Friday, March 28, 2008
I've waited about a week to bring this up, and therefore I know that in today's world that makes this semi-old news, if not completely old news altogether. I'm speaking of the latest issue of Vogue, a hoity toity, nose-in-the-air sort of magazine read by twenty-something celubante wannabes. If you haven't seen the magazine, there's been some rumblings from various groups and talking heads on cable television screaming about it being racist (Cue Jesse Jackson and Al Sharpton's entrance music). What? No Jessie? No Al? Good! Because this latest "controversy" - and I use that word lightly - is ridiculous, and nothing more than the desperate attempt of a few to stir the pot.
If you have no idea what I'm talking about, bring up Google in your web browser and do a simple image search using the words "Lebron James" and "Giselle" and "Vogue". You'll see a basketball player - one of today's biggest stars, and a supermodel, also one of the most famous in her field of work. What are your first thoughts when you see this image? I see a very muscular basketball player, and a very fit model. He's tattooed, in an aggressive stance, and has a very powerful, very emotional expression on his face, not unlike those he makes one hundred times a game. She's, well, a model. She's beautiful, and as close to perfection as a human can be. The photograph was shot by Annie Liebowitz, a very famous, respected photographer, and was taken because the magazine features an article about how the world's best athletes and most famous models stay in shape. Lebron and Giselle are perfect specimens to enforce the article's intended purpose. I see a ripped athlete. I also see a beautiful model. What I don't see in this photograph is racism.
I read where someone said the photograph intentionally mimics King Kong, with Lebron starring as the hairy ape, and Giselle as the desperate, helpless woman in his clutches. Please cut the crap, okay? Those who see that when they look at this image are racists themselves. If you're reading this and agree that this photograph has racial undertones, you're a racist yourself. Yes, I said it.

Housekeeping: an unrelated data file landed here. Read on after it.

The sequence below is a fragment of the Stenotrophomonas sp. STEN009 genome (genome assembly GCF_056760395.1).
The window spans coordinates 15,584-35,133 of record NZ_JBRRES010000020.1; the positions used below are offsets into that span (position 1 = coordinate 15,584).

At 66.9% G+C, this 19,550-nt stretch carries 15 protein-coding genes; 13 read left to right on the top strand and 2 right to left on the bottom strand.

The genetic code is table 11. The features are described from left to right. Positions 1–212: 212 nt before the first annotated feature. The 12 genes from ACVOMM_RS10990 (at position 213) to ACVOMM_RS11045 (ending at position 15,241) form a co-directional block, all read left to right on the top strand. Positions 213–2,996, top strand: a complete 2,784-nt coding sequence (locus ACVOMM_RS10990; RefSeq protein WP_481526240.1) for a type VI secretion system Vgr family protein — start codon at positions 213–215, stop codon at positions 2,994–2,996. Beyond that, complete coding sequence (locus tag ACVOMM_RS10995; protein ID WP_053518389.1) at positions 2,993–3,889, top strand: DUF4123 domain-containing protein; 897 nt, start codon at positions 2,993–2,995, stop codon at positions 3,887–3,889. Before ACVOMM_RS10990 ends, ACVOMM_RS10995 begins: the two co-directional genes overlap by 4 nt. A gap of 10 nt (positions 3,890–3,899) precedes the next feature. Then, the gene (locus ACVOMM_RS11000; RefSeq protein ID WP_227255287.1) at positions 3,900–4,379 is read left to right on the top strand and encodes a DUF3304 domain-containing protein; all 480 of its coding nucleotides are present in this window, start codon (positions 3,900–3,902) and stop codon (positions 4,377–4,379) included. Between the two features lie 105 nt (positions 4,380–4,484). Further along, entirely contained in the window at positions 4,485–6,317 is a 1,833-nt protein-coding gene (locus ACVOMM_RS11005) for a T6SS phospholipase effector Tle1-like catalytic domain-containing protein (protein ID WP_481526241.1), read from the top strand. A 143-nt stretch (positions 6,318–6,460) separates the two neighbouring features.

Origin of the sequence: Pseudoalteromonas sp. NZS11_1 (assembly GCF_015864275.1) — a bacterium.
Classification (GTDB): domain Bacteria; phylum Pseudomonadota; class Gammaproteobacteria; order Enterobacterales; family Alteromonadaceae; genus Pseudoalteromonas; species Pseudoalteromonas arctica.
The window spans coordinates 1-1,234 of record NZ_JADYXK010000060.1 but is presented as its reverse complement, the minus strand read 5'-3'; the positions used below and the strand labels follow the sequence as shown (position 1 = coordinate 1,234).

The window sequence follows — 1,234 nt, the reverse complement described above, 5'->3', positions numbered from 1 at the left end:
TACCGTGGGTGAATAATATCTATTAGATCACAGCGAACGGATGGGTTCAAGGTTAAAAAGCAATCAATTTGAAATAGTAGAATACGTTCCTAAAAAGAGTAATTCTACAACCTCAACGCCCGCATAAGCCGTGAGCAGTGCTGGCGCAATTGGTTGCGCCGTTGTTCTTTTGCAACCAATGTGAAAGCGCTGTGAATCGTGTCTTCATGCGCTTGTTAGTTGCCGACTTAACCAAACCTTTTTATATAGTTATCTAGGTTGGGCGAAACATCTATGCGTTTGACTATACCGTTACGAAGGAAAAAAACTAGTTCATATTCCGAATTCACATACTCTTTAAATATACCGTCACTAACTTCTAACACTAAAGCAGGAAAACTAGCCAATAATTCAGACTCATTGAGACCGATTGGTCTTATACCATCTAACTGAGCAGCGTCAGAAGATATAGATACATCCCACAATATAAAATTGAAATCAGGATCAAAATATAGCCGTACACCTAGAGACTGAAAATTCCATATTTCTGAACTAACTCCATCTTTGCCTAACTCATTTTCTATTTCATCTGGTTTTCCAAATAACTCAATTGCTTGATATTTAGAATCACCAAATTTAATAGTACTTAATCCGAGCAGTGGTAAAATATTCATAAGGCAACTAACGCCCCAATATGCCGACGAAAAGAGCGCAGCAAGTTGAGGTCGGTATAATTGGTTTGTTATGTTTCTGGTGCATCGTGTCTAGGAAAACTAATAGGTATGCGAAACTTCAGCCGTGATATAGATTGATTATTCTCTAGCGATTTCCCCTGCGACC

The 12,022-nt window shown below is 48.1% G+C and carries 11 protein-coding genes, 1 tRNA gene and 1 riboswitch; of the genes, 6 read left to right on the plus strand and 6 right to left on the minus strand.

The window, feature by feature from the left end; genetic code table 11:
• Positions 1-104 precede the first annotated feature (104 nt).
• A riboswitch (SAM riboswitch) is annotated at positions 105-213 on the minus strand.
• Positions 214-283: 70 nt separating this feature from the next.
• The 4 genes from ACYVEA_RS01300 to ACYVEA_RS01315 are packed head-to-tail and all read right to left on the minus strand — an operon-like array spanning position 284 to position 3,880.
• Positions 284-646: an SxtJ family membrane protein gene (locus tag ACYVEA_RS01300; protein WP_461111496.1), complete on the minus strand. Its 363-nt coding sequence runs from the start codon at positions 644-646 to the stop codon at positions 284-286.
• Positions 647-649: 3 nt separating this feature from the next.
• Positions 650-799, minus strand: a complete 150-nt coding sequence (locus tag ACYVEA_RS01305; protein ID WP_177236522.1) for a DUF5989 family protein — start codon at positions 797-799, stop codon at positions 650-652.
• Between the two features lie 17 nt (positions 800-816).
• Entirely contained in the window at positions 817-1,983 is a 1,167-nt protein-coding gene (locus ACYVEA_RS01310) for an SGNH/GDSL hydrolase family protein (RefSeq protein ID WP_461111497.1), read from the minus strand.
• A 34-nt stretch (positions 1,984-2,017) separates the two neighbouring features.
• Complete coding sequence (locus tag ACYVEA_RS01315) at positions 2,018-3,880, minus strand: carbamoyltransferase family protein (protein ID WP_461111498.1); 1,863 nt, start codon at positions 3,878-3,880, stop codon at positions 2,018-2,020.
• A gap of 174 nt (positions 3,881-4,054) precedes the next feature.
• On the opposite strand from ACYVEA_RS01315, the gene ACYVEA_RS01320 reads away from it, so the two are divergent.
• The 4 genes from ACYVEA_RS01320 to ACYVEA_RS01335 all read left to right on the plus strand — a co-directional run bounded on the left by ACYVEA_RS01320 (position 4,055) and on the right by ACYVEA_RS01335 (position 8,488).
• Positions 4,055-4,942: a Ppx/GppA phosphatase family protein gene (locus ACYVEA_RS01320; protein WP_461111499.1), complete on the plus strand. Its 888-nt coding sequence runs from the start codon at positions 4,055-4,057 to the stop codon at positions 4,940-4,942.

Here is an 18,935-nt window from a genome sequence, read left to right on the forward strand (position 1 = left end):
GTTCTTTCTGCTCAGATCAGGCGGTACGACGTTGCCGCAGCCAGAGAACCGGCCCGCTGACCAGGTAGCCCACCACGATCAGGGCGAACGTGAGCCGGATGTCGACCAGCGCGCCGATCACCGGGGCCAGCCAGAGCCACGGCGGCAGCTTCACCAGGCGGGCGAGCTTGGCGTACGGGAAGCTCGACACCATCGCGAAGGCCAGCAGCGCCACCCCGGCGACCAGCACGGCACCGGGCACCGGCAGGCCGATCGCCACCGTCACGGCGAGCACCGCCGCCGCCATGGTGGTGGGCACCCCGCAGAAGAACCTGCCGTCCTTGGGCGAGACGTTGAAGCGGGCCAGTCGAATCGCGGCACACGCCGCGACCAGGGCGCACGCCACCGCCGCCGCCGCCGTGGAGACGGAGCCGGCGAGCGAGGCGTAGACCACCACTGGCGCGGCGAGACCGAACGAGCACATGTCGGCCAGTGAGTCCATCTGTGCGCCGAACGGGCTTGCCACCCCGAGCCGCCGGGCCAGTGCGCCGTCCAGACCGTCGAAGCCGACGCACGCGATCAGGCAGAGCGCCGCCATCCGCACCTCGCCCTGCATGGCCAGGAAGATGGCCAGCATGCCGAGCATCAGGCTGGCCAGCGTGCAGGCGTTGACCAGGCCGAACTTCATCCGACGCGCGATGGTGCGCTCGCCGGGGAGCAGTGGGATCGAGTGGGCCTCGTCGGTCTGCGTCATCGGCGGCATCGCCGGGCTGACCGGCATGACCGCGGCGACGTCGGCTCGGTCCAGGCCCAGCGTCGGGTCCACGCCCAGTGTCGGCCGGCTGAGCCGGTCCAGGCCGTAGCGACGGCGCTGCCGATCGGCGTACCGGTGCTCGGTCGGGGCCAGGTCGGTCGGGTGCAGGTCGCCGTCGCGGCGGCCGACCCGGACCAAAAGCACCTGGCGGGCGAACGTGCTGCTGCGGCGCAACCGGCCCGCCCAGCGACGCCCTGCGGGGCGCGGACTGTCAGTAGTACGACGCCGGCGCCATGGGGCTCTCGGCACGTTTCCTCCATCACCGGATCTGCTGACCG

Let me break it down for you. What we have hear is a ridiculous double standard. If Lebron had struck this exact same pose with a black model, say Tyra Banks for example, on the cover of a magazine targeted towards the African American demographic (come on, don't act like you didn't know Vogue was for snobby white women)such as Ebony, I doubt we'd be having this discussion. Why? Because if that were the case, society would say "Oh, that's just a black athlete being a black athlete," or something to that effect. You know, a multiple tattoo having, angry expression bearing, baggy shorts wearing black athlete. Fits right into the mold of what a racist believes all black men are, doesn't it? Tattoos? Check. Basketball skills? Check. Secretly wanting to take white women from white men? Check. Someone call the cops. A black man with tattoos and muscles is kidnapping a beautiful white woman. Let's say you didn't know who Lebron James was. Let's say he was instead just a regular black man. No fame, no riches. If we saw his picture on the news and heard a story of domestic violence towards his "baby mama", would we give it a second thought? I doubt it. Why? Call it par for the course. We're used to it. We as a society have been conditioned. Are those who are bothered by this image only bothered because its primary consumer is white people? I think so.
Negative images and portrayals of black people are used in movies all the time. The difference is those movies are targeted directly at black people themselves. You know what I'm talking about. Movies like Friday portray all black men as having multiple children by multiple mothers, drug habits, gun violence habits, and a lack of morals altogether. It's in direct correlation with the idea that I can make a joke about my own race, but not about yours; and I can call my dog ugly, but you better not call him ugly if you know what's good for you.
What did you want Lebron to do, cover up his tattoos? Because if that's the case, all white men being photographed should have to cover theirs as well. Wait, you mean white people have tattoos too? Yes, it's a shock, I know. Some of them actually play basketball too, and even date black women! I hope you racists were sitting down for that.
Is the Vogue cover image a negative portrayal of a black man? Maybe, but it's a stretch. It is stereotypical? No, I don't think so. Is it racist? Only to those who want it to be.